01 March 2013
KOKOMO, Ind. — The Catholic Church is at a crossroads, as it prepares to select its next leader.
Pope Benedict XVI stepped down on February 28, the first pope in nearly 600 years to resign the office. Rev. Bernard O'Connor, Indiana University Kokomo's Chancellor's Scholar for Law and Humanities, spoke about the implications of the resignation, and what is next for the church, at a recent Arts and Sciences Research Forum.
"I think we're on the cusp of a remarkable reformation, if we get the right candidate," O'Connor said.
He has a unique view of what may happen, as he worked in Rome and the Vatican prior to teaching at IU Kokomo. He served as Benedict XVI's representative to the approximately 5 million Catholics in India, and met the church leader at least twice a year during that time.
He anticipates the College of Cardinals will meet in the papal conclave to elect the next pope around March 10, and will make their choice quickly.
What remains to be seen is which direction the conclave goes with its selection — if it chooses a traditional candidate, likely from Italy, or if it signals reform by choosing a pope from Africa, Asia, or South America.
O'Connor's choice is the Archbishop of Caracas, Venezuela, Cardinal Jorge Urosa Savino.
"If that is where your main population lies, the time has come," he said, noting that 41 percent of the world's Catholics live in South America. "I hope and pray I see a pope from South America or Africa."
O'Connor said Cardinal Timothy Dolan, Archbishop of New York, is the most likely American candidate. He personally favors Cardinal Sean O'Malley, Archbishop of Boston, but doesn't think the church is ready for an American pope.
"As a compromise, they may choose a Canadian," he said, most likely Cardinal Marc Ouellet, the prefect of the Congregation of Bishops.
He cited the selection of John Paul II as an example of a radical choice. He succeeded John Paul I, who died after only 33 days in office. O'Connor said the cardinals had time to go home and hear from their constituents between that election, and see that they were ready for a non-traditional choice.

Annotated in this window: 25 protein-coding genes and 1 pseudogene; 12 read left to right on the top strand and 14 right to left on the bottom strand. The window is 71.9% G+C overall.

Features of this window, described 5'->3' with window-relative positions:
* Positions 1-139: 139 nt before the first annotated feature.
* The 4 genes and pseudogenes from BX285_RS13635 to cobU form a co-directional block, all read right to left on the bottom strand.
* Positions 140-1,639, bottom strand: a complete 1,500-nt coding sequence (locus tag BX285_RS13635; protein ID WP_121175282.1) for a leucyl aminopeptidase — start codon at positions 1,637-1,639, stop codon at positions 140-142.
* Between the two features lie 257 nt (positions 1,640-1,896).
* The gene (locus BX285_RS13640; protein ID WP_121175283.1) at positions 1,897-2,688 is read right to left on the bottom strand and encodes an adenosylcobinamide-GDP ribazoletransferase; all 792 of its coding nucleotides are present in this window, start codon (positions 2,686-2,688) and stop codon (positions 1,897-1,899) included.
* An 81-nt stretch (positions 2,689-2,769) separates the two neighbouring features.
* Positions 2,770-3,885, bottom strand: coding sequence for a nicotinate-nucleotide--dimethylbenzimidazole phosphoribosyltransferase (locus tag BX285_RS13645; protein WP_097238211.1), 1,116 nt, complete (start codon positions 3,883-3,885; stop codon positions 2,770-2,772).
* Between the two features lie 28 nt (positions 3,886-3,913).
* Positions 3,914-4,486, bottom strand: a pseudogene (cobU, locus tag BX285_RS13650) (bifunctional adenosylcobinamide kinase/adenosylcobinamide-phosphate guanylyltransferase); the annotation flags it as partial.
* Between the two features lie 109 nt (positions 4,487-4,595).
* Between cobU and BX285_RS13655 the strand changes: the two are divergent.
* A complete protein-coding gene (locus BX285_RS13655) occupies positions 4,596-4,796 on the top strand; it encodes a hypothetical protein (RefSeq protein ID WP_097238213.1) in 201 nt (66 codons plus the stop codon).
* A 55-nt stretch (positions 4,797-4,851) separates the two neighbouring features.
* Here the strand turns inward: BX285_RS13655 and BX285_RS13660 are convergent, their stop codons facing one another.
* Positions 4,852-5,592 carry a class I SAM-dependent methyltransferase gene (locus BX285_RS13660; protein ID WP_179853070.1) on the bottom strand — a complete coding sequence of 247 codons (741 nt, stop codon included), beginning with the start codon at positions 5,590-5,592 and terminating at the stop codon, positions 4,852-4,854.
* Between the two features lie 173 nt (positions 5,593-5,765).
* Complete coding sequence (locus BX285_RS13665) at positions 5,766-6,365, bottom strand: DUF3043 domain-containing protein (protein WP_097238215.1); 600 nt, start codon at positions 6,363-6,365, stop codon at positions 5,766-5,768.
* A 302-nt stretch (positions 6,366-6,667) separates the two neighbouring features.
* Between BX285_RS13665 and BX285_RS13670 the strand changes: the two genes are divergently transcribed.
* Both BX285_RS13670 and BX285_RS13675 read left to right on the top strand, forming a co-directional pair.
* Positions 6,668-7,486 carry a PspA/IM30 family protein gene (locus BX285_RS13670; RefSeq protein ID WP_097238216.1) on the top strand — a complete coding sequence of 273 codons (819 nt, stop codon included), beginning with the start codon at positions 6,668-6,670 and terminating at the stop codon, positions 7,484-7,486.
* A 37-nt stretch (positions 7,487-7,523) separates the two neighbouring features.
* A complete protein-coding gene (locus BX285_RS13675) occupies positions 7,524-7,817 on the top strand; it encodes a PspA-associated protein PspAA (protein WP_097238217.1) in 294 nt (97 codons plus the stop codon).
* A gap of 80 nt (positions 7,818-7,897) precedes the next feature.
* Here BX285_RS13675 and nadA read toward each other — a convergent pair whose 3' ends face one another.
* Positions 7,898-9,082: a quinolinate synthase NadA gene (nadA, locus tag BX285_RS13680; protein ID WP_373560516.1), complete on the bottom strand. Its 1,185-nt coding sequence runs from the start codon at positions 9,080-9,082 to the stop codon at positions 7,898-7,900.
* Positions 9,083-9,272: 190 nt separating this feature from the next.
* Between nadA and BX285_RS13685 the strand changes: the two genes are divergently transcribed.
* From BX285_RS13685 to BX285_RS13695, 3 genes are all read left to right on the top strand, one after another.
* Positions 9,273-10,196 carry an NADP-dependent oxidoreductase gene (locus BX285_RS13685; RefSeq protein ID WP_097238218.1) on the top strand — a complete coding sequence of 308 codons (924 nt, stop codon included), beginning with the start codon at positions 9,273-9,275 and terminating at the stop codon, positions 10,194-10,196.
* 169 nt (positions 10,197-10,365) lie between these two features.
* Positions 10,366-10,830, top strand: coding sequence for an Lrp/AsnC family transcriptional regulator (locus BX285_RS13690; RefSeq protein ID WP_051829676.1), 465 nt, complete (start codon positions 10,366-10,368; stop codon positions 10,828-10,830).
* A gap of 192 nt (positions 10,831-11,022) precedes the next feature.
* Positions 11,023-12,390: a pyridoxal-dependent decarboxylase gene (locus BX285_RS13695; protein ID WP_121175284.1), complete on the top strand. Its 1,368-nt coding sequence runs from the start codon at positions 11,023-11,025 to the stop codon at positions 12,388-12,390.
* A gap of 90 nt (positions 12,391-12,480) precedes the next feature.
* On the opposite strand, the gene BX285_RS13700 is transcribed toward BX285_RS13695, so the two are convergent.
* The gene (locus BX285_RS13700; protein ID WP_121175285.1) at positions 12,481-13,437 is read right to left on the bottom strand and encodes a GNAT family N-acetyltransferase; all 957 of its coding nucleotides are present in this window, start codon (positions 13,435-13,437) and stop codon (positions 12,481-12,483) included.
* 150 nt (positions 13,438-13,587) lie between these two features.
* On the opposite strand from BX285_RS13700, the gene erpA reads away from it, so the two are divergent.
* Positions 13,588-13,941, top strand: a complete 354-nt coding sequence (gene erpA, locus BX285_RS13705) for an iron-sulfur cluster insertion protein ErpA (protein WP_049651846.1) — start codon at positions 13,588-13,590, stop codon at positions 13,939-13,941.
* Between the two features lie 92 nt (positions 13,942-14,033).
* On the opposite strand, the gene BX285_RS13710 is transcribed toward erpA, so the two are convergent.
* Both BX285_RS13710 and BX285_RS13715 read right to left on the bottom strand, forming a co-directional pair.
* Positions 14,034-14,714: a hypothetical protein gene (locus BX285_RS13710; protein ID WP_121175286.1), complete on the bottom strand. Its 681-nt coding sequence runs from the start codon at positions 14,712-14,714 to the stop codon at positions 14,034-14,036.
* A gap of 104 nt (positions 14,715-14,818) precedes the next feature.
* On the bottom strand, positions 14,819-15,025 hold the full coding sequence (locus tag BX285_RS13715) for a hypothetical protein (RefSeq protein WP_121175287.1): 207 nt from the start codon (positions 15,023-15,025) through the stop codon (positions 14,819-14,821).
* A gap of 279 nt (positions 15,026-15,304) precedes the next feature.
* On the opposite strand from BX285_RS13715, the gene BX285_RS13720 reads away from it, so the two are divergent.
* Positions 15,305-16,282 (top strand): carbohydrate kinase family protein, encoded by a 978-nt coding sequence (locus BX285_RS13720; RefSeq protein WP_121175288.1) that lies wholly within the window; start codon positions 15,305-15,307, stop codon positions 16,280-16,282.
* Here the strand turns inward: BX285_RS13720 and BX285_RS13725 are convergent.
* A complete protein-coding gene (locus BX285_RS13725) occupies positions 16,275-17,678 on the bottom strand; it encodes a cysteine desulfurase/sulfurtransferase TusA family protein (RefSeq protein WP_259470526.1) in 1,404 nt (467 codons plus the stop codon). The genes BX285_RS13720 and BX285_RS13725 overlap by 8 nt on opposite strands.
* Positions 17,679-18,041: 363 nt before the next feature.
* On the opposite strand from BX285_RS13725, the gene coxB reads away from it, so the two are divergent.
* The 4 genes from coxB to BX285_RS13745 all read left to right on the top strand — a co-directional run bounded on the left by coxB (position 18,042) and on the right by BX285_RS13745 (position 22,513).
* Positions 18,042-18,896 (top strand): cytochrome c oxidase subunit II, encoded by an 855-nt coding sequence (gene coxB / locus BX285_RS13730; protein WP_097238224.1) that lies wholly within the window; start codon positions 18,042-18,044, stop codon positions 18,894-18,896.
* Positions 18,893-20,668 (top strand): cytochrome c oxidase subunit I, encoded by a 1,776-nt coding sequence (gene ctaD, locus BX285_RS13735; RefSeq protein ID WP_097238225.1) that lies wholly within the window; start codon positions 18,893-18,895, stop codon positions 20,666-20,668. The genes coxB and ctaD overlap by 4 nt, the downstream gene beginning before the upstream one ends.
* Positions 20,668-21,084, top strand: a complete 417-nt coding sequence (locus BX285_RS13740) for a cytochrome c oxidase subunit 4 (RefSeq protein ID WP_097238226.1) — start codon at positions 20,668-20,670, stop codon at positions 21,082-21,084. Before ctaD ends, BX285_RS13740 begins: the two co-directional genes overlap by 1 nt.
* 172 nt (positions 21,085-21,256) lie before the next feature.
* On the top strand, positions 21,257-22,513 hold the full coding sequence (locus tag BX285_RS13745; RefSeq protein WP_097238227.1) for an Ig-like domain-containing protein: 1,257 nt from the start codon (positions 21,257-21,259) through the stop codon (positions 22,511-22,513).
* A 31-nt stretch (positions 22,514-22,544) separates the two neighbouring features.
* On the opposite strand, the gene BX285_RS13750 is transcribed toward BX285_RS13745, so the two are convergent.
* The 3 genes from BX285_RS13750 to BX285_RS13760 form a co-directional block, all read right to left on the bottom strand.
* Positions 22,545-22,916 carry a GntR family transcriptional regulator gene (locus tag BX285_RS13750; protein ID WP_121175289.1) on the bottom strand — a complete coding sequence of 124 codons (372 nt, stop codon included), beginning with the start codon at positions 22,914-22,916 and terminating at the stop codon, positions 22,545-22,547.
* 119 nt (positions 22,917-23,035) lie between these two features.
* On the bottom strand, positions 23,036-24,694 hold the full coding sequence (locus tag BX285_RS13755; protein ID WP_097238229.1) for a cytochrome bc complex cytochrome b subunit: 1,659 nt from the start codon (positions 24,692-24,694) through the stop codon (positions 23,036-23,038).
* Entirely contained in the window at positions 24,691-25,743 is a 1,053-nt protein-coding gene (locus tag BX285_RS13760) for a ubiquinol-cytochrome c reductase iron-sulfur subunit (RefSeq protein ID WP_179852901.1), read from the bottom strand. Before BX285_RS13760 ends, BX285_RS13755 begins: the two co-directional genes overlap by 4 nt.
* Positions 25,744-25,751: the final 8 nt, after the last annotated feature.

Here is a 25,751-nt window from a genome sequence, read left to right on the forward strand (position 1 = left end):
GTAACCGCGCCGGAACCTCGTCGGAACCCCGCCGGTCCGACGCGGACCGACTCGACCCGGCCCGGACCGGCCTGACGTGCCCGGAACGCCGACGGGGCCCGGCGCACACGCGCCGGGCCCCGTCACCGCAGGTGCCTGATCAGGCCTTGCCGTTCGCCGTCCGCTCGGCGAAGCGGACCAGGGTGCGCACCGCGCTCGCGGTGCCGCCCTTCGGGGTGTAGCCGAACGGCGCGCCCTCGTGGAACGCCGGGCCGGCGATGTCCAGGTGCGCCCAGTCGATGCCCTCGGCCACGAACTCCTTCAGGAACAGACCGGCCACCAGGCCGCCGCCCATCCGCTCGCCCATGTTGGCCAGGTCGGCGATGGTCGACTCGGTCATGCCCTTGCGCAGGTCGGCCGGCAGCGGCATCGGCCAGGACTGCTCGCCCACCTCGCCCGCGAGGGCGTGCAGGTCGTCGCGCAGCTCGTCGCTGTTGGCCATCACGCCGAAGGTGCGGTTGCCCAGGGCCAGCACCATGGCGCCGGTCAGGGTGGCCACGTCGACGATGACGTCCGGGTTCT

John Paul II, from Poland, was the first non-Italian pope in more than 500 years.
He hopes the conclave doesn't just look for someone with administrative skills.
"The church does not need a brilliant administrator, it needs a humble pastor," he said. "It needs someone who is comfortable in dialogue with unbelievers, those who have faith crises. Those are the people we need to address. Will they get the message, or will they be so disoriented by the resignation that they make a safe choice?"
O'Connor said Benedict's resignation should not have come as a surprise, as the former pope made no secret of the fact he planned to step down if his health declined and he could no longer perform the job, physically or mentally.
The pope's work day begins at 6 a.m., and does not end until 8 p.m., a grueling schedule for a man far younger than Benedict's 85 years, O'Connor said.
"It's non stop," he said. "It is brutal. I'm surprised he held out as long as he did."
O'Connor added that Benedict XVI spoke with his predecessor, Pope John Paul II, in the last years of his life, when he struggled with Parkinson's disease and other ailments. Benedict, who was then Cardinal Joseph Ratzinger, advised the Pope that if he were in his place, he would resign.
O'Connor said while some have questioned if there is more background to the resignation, "What brought him down was old age. The fact of the matter is, for quite some time, he's needed a push cart to get down the aisle for Mass."
Based on comments by the pope's brother, George Ratzinger, that Benedict XVI will end his prolific writing after retirement, O'Connor believes Benedict may have Alzheimer's disease.
"All of a sudden he's going to put down the pen?" O'Connor said. "I'm reading between the lines. Benedict had the courage and the humility to say, 'What I told you I will do, I will do.'"
He said Benedict has paved the way for reform, and for a possible reunification with the Protestant church, by removing many of the monarchical trappings of the office of pope, making it more accessible. He hopes the next leader will continue the trend of reform, and also will seek new forms of evangelism.
Indiana University Kokomo serves north central Indiana.